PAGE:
The Department of Defense (DOD) has agreed to provide $200 million to Ukraine for additional training, equipment and advisory efforts to build the defensive capacity of Ukraine’s forces, according to a July 20 DOD release. "This reaffirms the long-standing defense relationship between the United States and Ukraine and brings the total U.S. security sector assistance to Ukraine to more than $1 billion since 2014," DOD stated.
No longer can the U.S. military bank on ensured victories. The battlefield is more lethal and disruptive, is conducted at breakneck speeds and reaches further around the globe. And although fighting terrorism has gripped the military’s focus for the last 16 years, it is the rise of so-called inter-state strategic competition against nations such as China and Russia that will now be the primary concern for U.S. national security.
AT&T Mobility National Accounts LLC, doing business as AT&T Mobility, Hanover, Maryland (N00244-18-D-0001); T-Mobile, Bellevue, Washington (N00244-18-D-0002); and Cellco Partnership, doing business as Verizon Wireless, Basking Ridge, New Jersey (N00244-18-D-0003), are being awarded an estimated $198,700,000 indefinite-delivery/indefinite-quantity, firm-fixed-price contract for wireless services and devices in support of the Navy, Marine Corps, Army, Air Force, other Department of Defense agencies, and federal agencies.
More than a decade ago—2003 to be precise—the Defense Department announced plans to convert its network to the Internet Protocol version 6 (IPv6) standard. Today, the wait continues.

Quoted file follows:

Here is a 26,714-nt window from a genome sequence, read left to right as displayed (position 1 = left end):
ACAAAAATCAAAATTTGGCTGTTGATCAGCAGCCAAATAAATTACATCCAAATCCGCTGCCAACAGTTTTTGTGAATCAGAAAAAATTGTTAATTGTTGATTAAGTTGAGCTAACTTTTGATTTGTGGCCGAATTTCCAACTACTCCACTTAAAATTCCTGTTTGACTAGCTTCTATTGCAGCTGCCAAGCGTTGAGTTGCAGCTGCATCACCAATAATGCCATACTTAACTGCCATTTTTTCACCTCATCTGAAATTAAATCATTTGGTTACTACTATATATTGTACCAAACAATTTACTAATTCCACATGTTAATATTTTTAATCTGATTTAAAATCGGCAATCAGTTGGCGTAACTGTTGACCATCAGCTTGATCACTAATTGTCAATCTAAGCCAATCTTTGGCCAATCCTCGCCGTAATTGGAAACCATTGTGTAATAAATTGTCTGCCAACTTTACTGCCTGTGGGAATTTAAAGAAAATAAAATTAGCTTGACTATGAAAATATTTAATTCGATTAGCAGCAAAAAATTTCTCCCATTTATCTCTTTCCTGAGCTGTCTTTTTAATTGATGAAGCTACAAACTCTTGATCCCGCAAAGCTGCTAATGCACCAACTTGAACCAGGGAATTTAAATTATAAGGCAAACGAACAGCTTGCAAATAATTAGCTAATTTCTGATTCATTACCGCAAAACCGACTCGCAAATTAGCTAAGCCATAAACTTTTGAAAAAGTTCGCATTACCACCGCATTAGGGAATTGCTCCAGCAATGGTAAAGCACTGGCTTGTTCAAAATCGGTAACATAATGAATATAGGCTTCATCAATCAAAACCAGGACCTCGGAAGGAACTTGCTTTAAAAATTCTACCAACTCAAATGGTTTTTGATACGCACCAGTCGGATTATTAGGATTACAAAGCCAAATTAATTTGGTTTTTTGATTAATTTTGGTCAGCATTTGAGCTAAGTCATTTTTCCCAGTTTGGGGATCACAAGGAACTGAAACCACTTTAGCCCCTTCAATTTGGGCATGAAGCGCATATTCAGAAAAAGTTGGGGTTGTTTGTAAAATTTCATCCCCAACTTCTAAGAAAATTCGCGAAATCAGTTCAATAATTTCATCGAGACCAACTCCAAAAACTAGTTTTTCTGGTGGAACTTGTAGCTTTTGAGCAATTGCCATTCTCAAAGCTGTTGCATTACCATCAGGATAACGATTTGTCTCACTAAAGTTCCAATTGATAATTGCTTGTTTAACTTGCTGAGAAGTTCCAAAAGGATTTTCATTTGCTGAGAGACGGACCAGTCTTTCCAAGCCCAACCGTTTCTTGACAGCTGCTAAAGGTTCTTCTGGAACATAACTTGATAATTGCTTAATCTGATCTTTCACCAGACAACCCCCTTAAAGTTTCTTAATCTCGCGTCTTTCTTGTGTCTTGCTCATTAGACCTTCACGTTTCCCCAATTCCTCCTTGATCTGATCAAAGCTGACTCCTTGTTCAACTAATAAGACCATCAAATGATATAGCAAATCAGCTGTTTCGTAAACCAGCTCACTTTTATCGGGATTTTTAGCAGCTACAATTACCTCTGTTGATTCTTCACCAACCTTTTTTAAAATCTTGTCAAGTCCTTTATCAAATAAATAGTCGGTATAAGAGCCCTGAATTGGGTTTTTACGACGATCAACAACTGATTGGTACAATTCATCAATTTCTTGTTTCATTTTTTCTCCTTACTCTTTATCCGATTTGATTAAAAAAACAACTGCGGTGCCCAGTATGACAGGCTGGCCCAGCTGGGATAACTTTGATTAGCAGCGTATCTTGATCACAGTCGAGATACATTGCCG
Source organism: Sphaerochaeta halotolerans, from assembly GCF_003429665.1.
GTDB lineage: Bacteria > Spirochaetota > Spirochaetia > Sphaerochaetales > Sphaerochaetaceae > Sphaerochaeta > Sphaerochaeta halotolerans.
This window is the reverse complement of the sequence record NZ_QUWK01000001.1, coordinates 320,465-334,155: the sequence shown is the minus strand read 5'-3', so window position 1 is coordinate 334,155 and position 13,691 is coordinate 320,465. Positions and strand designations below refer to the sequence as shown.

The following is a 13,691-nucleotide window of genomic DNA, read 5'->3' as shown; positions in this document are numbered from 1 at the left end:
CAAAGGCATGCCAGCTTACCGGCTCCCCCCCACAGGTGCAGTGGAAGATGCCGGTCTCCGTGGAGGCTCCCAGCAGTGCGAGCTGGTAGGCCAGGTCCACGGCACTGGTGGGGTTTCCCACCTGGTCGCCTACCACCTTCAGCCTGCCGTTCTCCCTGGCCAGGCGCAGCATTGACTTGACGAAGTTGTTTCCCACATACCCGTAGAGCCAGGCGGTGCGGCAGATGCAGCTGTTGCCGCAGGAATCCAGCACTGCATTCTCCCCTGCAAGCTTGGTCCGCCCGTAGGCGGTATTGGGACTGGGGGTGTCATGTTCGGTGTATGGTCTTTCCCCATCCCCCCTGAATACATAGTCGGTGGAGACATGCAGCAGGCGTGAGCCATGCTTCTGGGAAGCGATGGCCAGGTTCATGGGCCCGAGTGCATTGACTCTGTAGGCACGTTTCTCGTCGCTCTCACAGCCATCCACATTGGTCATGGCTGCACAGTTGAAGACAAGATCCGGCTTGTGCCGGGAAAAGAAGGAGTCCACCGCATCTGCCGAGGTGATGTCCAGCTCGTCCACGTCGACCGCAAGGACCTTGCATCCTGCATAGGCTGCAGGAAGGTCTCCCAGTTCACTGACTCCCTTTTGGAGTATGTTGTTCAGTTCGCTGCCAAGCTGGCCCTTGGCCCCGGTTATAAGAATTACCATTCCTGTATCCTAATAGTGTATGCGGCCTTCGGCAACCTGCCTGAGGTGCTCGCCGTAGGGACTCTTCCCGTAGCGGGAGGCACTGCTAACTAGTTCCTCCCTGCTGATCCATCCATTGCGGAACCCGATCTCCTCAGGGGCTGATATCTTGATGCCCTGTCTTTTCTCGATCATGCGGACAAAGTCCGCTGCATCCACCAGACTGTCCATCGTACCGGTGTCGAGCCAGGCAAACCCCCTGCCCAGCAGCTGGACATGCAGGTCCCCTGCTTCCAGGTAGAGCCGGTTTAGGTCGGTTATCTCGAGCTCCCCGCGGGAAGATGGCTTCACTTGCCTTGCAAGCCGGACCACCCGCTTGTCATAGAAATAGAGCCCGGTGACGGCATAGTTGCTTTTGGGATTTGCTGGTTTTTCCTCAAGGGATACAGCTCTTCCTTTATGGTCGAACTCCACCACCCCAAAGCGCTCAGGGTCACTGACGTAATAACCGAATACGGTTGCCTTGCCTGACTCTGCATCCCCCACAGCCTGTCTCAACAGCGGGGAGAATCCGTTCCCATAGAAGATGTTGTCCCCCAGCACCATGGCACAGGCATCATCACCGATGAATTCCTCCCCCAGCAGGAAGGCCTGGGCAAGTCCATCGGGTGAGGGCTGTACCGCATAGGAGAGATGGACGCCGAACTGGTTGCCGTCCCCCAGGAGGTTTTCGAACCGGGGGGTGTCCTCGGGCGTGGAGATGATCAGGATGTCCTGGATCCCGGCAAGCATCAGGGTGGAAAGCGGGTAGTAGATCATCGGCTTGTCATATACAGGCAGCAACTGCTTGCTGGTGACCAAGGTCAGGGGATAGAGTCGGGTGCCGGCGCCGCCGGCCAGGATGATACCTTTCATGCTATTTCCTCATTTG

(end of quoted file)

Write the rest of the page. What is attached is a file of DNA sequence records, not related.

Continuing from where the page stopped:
The Office of Personnel Management (OPM) is launching its new background investigation service following a White House directive to address shortcomings and cyber vulnerabilities that have plagued the agency. Charles Phalen Jr., a former CIA director of security, will be the director of the National Background Investigations Bureau (NBIB) starting October 1.
U.S. lawmakers launched a bipartisan bid to boost the Department of Homeland Security's powers to better oversee cybersecurity compliance by federal agencies and intervene when they might fail to safeguard their networks.
The Senate bill would strengthen the department's ability to enforce cybersecurity standards governmentwide, and “in the event that a federal agency chooses not to do so, [the] DHS would have the authority to stand in … and prevent worse damages from occurring,” Sen. Susan Collins (R-ME) said in announcing her plans to submit the bill to the full Senate on Tuesday.
Coming soon to a network near you: consolidation and reinvention.
Two years ago, the U.S. Defense Department developed the Joint Information Environment (JIE) framework. Since then, key stakeholders and drivers of the JIE have been working to realign, restructure and modernize the department’s information technology networks to increase collaboration among departments while reducing the cyberthreat landscape. The JIE vision is an integrated and interoperable joint enterprise environment that can be leveraged across all department missions—an extremely important development as Defense Department dependence on the network has never been higher and cyberthreats are rising.
Despite the cloture motion on Thursday that ended any chance of the U.S. Senate passing the Cybersecurity Act of 2012 before the August recess (see SIGNAL Online Exclusive "Senate Now Unlikely to Pass Cybersecurity Bill Before Recess"), others are still hard at work behind the scenes in other venues on the very security this act would have addressed.